mjgardneAuthor Commented:
Hi Grave,

I wonder if taking ownership first would work...  I will try it and report back to you.

-----------------------------------------------
DirectorySecurity ds = new DirectorySecurity();
 ds.SetOwner(new SecurityIdentifier(WellKnownSidType.AccountAdministratorSid.ToString()));
.
.
.
 dir.SetAccessControl(ds);
--------------------------

0
 
mjgardneAuthor Commented:
... We just cross posted! :)  I will try your suggestion too!  Thank you!  More to follow...  

Mike
0
 
mjgardneAuthor Commented:
Bummer!  I still get the same error when I called GetAccessControl with AccessControlSections.Owner.  Argggg!  :)  I will try the other alternative next...  
0
 
mjgardneAuthor Commented:
Arggg!  I had the same results with the following code...  Geez, this should not be this difficult! :P

            DirectorySecurity ds = new DirectorySecurity();
            ds.SetOwner(new System.Security.Principal.NTAccount(self.Name));
            Directory.SetAccessControl(fullPath, ds);
0
 
grayeCommented:
The plot thickens...  The permission to "take ownership" is not enabled by default (even if the privilege exists for the current user).   You'll need to enable that permission expicitly.
Take a look at the following article (it was written for VB.Net v1.1, but hey... the concept are the same).  It has a SetPrivileges function that you should be able to convert to C# without too much trouble.
 http://www.emmet-gray.com/Articles/ChangeOwner.htm
If that doesn't work (because you've got a "broken" (ie null) SecurityDescriptor, they you can use the low-level APIs as described in the article.
0
 
bbaoIT ConsultantCommented:
running on vista?? are you sure your UAC is disabled or the privilege has been raised?
0
 
mjgardneAuthor Commented:
YOU DID IT GRAYE!!!  THANK YOU!

I cannot believe that I did not find any documentation on MSDN about having to SetPriv before I can take ownership of a folder!  Geeeeez!!!  I think that my issues are about 98% resolved, now.  Here are the final variation on our work... I think! :)

1) When I take ownership of a folder, I become owner of it, but ownership does not automatically propagate down to its child folders.  Is that expected, Graye?  My real application recursively decends the directory tree, so "touching" each folder's ownership is not a big issue, but I wonder whether there is a way to simply set the parent's ownership and have it inherited by the children.  I think that the issue here, is that the troublesome folder was an orphan... That is, his inheritance was purposefully severed by someone from its parent.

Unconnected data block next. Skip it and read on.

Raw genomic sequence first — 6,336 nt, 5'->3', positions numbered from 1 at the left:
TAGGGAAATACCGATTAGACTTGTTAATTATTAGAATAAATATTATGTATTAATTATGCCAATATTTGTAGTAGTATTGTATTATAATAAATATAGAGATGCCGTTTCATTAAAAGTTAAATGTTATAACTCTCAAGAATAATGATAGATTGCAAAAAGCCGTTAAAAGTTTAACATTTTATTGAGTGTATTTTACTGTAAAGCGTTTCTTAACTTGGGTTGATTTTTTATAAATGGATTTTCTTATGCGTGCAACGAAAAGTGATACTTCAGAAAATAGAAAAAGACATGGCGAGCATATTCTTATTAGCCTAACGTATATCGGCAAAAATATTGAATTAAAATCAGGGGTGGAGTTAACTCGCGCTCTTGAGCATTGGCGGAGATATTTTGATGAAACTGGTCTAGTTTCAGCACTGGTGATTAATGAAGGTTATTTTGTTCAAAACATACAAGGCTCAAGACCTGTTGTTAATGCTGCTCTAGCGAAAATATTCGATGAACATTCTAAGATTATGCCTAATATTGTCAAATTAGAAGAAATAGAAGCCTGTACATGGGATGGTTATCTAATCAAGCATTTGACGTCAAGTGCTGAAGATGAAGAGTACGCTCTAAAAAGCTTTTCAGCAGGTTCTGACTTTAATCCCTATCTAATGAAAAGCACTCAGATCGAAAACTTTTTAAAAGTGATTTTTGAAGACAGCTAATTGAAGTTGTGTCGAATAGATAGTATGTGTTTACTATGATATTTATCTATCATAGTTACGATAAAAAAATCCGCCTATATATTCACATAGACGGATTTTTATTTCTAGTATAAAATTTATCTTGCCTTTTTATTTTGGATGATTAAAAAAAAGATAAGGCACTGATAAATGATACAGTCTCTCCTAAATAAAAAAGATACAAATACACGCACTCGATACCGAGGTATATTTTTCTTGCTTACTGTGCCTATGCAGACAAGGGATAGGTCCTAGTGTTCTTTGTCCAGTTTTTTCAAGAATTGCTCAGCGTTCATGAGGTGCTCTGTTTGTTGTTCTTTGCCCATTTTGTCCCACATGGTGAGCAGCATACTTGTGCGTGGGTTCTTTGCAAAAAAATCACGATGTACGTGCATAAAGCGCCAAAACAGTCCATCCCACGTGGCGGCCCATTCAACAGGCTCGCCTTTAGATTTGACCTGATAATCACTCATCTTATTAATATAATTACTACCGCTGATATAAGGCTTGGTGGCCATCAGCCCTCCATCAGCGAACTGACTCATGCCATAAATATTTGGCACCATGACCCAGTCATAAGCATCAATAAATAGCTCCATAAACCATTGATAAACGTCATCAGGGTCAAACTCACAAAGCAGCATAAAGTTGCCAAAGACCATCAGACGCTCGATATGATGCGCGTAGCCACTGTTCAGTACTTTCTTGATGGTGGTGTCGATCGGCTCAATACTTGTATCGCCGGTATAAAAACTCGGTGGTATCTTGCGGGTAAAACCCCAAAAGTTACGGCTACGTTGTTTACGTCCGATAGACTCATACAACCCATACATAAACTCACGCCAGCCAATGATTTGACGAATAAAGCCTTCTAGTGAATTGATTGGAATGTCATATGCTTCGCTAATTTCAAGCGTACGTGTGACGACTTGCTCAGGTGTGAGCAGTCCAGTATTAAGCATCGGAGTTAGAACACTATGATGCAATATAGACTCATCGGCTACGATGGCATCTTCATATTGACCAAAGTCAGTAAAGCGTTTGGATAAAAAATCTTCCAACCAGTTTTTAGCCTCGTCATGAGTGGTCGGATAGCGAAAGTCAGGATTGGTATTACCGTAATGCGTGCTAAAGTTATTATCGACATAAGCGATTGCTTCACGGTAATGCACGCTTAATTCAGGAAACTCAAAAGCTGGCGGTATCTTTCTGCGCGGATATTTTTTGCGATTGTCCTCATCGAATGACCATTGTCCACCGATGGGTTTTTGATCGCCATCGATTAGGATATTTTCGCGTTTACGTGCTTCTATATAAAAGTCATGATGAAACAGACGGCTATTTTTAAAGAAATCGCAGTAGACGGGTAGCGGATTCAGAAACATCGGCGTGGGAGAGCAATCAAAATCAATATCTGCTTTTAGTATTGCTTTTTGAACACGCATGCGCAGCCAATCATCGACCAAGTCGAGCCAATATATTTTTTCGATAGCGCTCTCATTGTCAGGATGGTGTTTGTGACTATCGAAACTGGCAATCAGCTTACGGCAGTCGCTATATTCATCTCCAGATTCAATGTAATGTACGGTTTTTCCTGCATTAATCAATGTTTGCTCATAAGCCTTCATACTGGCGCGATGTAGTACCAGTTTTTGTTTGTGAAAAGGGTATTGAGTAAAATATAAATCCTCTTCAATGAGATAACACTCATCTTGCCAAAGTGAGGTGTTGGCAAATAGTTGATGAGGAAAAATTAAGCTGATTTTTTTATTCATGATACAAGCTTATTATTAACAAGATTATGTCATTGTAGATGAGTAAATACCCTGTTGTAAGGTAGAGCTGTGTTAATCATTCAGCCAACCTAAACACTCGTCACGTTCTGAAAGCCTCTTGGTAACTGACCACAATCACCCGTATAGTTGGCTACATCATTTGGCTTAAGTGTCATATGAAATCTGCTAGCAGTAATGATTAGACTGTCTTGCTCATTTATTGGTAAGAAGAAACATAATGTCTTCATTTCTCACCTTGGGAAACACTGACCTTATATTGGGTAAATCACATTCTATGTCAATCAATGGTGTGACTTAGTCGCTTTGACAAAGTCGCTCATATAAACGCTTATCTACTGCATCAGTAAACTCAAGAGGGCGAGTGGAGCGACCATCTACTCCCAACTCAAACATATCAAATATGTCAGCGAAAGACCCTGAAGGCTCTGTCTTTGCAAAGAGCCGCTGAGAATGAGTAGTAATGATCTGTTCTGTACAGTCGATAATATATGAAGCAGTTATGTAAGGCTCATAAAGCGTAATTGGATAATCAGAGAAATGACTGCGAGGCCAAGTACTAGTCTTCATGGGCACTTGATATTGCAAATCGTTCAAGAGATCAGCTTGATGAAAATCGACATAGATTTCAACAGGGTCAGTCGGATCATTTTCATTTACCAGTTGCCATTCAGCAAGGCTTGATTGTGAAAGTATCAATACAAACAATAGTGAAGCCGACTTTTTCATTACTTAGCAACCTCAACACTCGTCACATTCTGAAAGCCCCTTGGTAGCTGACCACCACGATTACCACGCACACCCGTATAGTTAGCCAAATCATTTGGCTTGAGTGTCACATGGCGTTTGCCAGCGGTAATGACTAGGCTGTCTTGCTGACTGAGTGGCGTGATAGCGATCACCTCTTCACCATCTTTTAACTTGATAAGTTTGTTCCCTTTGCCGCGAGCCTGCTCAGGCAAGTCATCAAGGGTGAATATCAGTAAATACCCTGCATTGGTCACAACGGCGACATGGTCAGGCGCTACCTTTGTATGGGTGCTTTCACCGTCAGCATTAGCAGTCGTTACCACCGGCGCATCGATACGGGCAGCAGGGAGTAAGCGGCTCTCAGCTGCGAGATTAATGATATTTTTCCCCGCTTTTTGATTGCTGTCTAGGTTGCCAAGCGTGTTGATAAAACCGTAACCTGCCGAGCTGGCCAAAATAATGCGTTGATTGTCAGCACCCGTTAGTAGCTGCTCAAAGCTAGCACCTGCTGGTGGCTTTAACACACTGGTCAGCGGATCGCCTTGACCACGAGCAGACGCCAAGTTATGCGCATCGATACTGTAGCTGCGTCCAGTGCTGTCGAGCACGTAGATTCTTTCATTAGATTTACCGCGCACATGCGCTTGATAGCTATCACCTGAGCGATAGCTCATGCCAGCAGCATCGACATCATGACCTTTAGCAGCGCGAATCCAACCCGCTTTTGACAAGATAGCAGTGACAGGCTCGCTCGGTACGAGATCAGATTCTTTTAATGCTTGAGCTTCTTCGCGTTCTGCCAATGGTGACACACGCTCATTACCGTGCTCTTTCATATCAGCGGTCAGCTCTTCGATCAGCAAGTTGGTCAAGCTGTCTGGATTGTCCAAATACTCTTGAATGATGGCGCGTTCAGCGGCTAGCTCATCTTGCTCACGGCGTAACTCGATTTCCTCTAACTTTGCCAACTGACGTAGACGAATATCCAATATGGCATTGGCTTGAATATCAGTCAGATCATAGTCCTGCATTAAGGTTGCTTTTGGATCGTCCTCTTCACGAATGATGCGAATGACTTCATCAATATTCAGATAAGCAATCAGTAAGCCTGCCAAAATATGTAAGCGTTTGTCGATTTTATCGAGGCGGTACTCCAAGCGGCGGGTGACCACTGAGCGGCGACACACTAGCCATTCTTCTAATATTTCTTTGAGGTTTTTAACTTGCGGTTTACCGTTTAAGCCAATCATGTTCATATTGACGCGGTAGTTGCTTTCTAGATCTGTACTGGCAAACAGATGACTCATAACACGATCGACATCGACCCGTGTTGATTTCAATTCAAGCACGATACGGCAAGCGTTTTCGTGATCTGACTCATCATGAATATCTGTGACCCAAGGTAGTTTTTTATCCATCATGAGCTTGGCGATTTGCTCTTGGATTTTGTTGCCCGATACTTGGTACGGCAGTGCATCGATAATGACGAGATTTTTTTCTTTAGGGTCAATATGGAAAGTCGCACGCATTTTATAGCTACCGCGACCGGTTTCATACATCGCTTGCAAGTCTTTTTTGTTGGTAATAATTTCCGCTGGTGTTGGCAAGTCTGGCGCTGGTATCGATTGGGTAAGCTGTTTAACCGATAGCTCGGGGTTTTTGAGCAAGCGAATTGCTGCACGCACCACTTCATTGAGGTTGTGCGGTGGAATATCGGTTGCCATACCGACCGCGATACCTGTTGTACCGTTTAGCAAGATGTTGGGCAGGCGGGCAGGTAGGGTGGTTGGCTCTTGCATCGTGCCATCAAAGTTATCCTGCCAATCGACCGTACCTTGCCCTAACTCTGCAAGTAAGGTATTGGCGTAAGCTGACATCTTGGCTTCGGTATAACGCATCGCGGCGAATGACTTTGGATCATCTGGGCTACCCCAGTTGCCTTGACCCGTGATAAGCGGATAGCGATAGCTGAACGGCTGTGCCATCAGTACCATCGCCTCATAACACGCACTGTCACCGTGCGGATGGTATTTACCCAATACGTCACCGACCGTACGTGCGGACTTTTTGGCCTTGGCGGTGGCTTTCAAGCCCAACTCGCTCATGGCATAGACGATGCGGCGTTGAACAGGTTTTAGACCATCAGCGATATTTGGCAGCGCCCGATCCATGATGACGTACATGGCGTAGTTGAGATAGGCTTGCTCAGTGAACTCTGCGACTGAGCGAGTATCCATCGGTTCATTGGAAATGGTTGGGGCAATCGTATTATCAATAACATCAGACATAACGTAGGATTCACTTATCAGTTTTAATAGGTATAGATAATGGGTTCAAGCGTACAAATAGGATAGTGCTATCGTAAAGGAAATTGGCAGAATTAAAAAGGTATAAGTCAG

(2) When I look at the troublesome folder's permissions after taking ownership and setting Full Control on it, I was surprised to find that I did not have the usual Full Control bits set, but rather I was assigned special permissions.  I have attached a picture of the permissions so you can see them.  When I created a new document inside of the troublesome folder, I own it and it does have the usual Full Control bits set.  Is this what is expected?  It seems strange that I told the troublesome folder that I wanted full control, and it didn't simply set my access as full control on it.  Naturally, since I do not own the child folders in the troublesome directory, they are still untouchable by me until I do more work...  

So, it appears that my program will have to take ownership on all of the child folders, one by one.  Does that make sense to you or is there another step that I can take to ensure that child folder inheritance is reestablish after I take ownership of the containing/parent folder and grant myself full control on the parent?  

I've attached the most current code that I use to change permissions after taking ownership of the troublesome directory so you can see what I am doing.  When we are done, I think that I will publish the code here since there is nothing that really works out on the Internet.  Hopefully it will help others...

Thanks again for your help!

Mike

WindowsIdentity self = System.Security.Principal.WindowsIdentity.GetCurrent();
 
// Take ownership of the folder.
ChangeOwner.ChangeOwnerOnFolder(ref fullPath, self.Name);
 
// Grant full control and persist
FileSystemAccessRule rule = new FileSystemAccessRule(
                self.Name,
                FileSystemRights.FullControl,
                InheritanceFlags.ContainerInherit |  
                InheritanceFlags.ObjectInherit,
                PropagationFlags.InheritOnly,
                AccessControlType.Allow);
 
DirectorySecurity ds = new DirectorySecurity();
ds.AddAccessRule(rule);
 
// persist changes
Directory.SetAccessControl(fullPath, ds);

Open in new window

FolderPermissions.jpg
0
 
mjgardneAuthor Commented:
Thanks for the help!!!
0
 
Paul SCommented:
what was the solution for the ownership not propagating to child objects?
0

Featured Post

Get your Conversational Ransomware Defense e‑book

This e-book gives you an insight into the ransomware threat and reviews the fundamentals of top-notch ransomware preparedness and recovery. To help you protect yourself and your organization. The initial infection may be inevitable, so the best protection is to be fully prepared.

Tackle projects and never again get stuck behind a technical roadblock.
Join Now